Although the case was about whether pre-trial discovery should be ordered, Justice Richards examined whether Mr Ions’ conduct could amount to a breach of his employment obligations (including whether he had misused Hays’ confidential information). Mr Ions argued that he had been encouraged by Hays to form connections through LinkedIn and that once his invitations were accepted, the client information was posted to a widely accessible page and ceased to be confidential. Justice Richards disagreed, arguing that if the client information was confidential, by uploading the information to LinkedIn Mr Ions had transferred Hays’ information to a site where the information would be accessible to him after he ceased employment. This was the potential breach, even if the confidentiality of the information was later lost.

In the case of the Sydney recruiter discussed above, part of the Recruiter’s defence appears to be that she established most of the connections in her personal time as part of her involvement in the law, and that many of the connections pre-dated her employment with the Firm and her use of LinkedIn. The Firm’s response was that the information on LinkedIn was capable of being the intellectual property of the employer, “just like any other medium you can record or store information on”. Following Justice Richards’ reasoning, a court may be convinced by this argument in future cases.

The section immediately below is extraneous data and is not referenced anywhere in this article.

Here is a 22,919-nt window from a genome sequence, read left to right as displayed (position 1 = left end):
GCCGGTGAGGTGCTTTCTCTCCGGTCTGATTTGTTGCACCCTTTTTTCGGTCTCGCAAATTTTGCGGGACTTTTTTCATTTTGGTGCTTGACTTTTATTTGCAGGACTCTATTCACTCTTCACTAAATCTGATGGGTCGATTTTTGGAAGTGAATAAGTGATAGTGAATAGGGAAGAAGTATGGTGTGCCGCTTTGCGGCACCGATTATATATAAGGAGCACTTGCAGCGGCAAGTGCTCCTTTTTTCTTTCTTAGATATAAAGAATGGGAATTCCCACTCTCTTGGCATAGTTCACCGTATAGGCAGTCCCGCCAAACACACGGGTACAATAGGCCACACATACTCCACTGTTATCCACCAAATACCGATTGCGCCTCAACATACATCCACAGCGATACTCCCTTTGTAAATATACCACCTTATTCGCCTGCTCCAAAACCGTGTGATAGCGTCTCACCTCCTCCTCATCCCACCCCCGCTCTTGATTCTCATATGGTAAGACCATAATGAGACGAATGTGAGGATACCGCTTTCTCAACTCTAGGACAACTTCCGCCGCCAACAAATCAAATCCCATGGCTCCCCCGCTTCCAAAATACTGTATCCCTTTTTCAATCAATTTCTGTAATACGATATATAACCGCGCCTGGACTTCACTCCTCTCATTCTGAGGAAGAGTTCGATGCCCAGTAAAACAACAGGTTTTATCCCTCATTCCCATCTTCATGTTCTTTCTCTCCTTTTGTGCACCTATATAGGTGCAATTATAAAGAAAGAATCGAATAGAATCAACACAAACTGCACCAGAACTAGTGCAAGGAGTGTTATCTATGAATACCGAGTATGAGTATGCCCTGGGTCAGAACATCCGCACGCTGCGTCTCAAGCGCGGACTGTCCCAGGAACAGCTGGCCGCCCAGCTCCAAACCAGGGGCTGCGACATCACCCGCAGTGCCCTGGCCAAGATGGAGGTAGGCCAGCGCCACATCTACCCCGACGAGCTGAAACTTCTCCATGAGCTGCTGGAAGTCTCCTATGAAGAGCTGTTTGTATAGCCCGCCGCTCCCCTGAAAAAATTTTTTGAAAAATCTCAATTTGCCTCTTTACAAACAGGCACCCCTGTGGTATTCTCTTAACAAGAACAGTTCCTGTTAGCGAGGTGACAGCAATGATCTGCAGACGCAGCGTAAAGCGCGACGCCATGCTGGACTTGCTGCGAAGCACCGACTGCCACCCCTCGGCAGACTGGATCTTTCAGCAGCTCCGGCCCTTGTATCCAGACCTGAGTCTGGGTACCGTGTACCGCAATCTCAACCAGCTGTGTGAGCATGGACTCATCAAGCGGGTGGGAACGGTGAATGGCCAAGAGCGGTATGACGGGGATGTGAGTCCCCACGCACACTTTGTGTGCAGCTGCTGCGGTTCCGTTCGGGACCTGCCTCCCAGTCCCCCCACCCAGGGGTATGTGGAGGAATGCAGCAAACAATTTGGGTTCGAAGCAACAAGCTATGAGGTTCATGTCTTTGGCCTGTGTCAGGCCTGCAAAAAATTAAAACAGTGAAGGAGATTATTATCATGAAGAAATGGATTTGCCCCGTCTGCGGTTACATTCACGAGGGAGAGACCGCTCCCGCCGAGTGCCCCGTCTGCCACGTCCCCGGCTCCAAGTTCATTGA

(c) Solicitation

The Courts have a great deal of experience in determining whether the post-employment conduct of employees amounts to solicitation. However, it remains to be seen whether direct communications through social networking platforms and undirected announcements (such as postings or updates) will be treated any differently.

A 2010 Minnesota District Court case provides an interesting illustration of how solicitation can play out through LinkedIn. In that case, an IT recruiter contacted former colleagues and clients through LinkedIn to invite them to the recruiter’s new firm.

The recruiter’s contract of employment contained 18-month post-employment, non-compete and non-solicitation obligations. This dispute was settled on the condition that the recruiter provide broad restraint undertakings for a period of up to 14 months.

Commenting on this case, a US practitioner made the refreshingly common-sense statement that, “if you can’t call someone and say it, and you can’t send a letter and say it, then you shouldn’t be doing it on LinkedIn”. As occurred in this case, LinkedIn may provide useful evidence of solicitation occurring.